Apple (AAPL) has incensed some of its best customers with product changes that were meant to be innovative, most recently killing headphone jacks on its iPhones and ditching most of the ports on its new MacBook Pro.
Yahoo Finance’s Rob Pegoraro went as far as to accuse Apple of arrogance and of demonstrating “why people hate the tech industry” this fall, when the company killed off the headphone jack on its new iPhone.
But Horace Dediu, a bullish Apple observer, recently suggested the tech giant needs to incite a little hate from its best customers in order to improve its products.
“We’re going to get to a point where there will be no more ports in any of their products because everything will be wireless charging and communication,” Dediu said at a recent talk with fellow Apple watcher, Neil Cybart, which was hosted by UBS.
He added: “They are orphaning people. But firing their customer is essential to the brand. It’s not nice to have. It’s essential to have. You have to fire customers. You have to anger the people who are your best customers.”
Apple has a long tradition of killing off beloved product features. Dediu noted that the company removed the DVD and CD drive from many of its products, along with parallel ports. Way back in 1998, Apple also raised some alarms when it killed the floppy disk drive in its new iMac. At the time, The New York Times suggested the move might alienate some of its customers.
“A few customers may be able to work effectively without some way to transport data physically, by backing up files to a network server or to the Internet,” The Times noted, “but most of the consumers Apple is trying to appeal to live in a world where floppy disks are important.”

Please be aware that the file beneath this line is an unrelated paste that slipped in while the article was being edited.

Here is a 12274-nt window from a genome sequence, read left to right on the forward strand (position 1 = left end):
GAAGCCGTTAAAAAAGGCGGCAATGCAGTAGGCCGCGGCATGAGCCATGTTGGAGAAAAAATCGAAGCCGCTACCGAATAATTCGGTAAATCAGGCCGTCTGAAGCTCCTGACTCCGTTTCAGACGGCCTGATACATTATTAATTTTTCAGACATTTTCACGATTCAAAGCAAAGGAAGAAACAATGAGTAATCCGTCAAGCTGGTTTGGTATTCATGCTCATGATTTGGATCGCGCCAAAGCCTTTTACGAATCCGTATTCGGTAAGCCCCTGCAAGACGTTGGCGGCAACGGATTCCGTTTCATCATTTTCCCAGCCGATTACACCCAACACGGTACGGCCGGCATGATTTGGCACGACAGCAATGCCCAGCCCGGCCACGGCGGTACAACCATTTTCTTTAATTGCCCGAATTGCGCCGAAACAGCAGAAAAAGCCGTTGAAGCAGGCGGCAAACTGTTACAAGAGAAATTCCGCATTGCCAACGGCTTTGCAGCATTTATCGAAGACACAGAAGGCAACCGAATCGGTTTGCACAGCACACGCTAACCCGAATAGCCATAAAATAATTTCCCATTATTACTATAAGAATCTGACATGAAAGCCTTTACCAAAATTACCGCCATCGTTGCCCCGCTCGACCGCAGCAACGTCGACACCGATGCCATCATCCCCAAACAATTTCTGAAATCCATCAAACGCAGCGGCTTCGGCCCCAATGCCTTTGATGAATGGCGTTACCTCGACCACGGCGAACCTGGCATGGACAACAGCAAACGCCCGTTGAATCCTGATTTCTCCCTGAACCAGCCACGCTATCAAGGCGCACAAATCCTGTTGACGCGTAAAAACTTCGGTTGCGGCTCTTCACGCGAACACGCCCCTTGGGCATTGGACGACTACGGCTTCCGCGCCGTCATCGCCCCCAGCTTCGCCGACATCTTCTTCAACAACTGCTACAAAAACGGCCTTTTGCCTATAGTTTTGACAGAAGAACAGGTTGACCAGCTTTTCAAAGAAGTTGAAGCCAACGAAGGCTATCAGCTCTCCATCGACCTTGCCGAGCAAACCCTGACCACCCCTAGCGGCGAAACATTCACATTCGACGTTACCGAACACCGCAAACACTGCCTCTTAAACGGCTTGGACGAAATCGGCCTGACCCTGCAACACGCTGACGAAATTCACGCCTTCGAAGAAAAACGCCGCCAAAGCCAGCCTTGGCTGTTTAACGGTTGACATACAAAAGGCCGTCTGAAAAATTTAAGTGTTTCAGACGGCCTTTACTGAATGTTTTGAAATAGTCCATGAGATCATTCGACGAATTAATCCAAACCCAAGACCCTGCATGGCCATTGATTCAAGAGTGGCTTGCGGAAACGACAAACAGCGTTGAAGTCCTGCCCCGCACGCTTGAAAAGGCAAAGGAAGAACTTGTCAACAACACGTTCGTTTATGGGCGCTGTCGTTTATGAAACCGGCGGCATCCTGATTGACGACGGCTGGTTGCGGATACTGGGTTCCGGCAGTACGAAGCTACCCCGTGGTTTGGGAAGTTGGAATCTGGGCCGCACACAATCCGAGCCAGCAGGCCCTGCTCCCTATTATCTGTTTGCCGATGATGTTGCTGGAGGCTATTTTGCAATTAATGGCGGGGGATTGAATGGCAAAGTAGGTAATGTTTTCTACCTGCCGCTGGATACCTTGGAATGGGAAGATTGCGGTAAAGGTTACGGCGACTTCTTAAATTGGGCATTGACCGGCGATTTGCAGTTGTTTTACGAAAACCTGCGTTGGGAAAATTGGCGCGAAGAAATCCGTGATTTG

Steve Jobs acknowledged that Apple’s changes often displease its own customers. At the D8 Conference in 2010, the late Apple founder said that people called Apple “crazy” for getting rid of features like the floppy disk drive.
“We’re trying to make great products for people. We at least have the courage of our convictions to say, ‘We don’t think this is part of what makes a great product. We’re going to leave it out,'” Jobs said. “Some people are not going to like that. They’re going to call us names. … We’re going to take the heat because we want to make the best product in the world for customers.”
Indeed, Dediu seemed to suggest that Apple knows what’s best for its customers, in particular when it comes to removing the headphone jack.
“Wired headphones are as exciting as wired landline phones,” he said at the UBS event. “Lots of people said ‘I’m never going to give those up,’ but I don’t think in five years anybody will be using wired headsets.”
This thinking reflects the sentiment that customers might not know what they want until a company presents it to them. As Henry Ford said, “If I had asked people what they wanted, they would have said faster horses.”
Still, at least some fans of wired headsets have not given the impression that Apple has done them any favors by getting rid of the headphone jack.
Yahoo Finance’s Rob Pegoraro noted, for instance, that Apple’s headphone jack removal creates a huge inconvenience for customers. That’s because they either have to use a special dongle to connect their headphones to their jackless phones, or spend money on wireless headphones. Customers could also buy wired headphones that plug into the iPhone’s Lightning port — but those headphones won’t work on the company’s other mobile devices.
“We should all hope this move flops in the market,” Pegoraro wrote.
Cook himself acknowledged that dissatisfied customers may ultimately sway the company’s decisions. “If we succeed, they’ll buy ’em,” Jobs said back in 2010. “And if we don’t, they won’t. And it’ll all work itself out.”
Erin Fuchs is deputy managing editor at Yahoo Finance.
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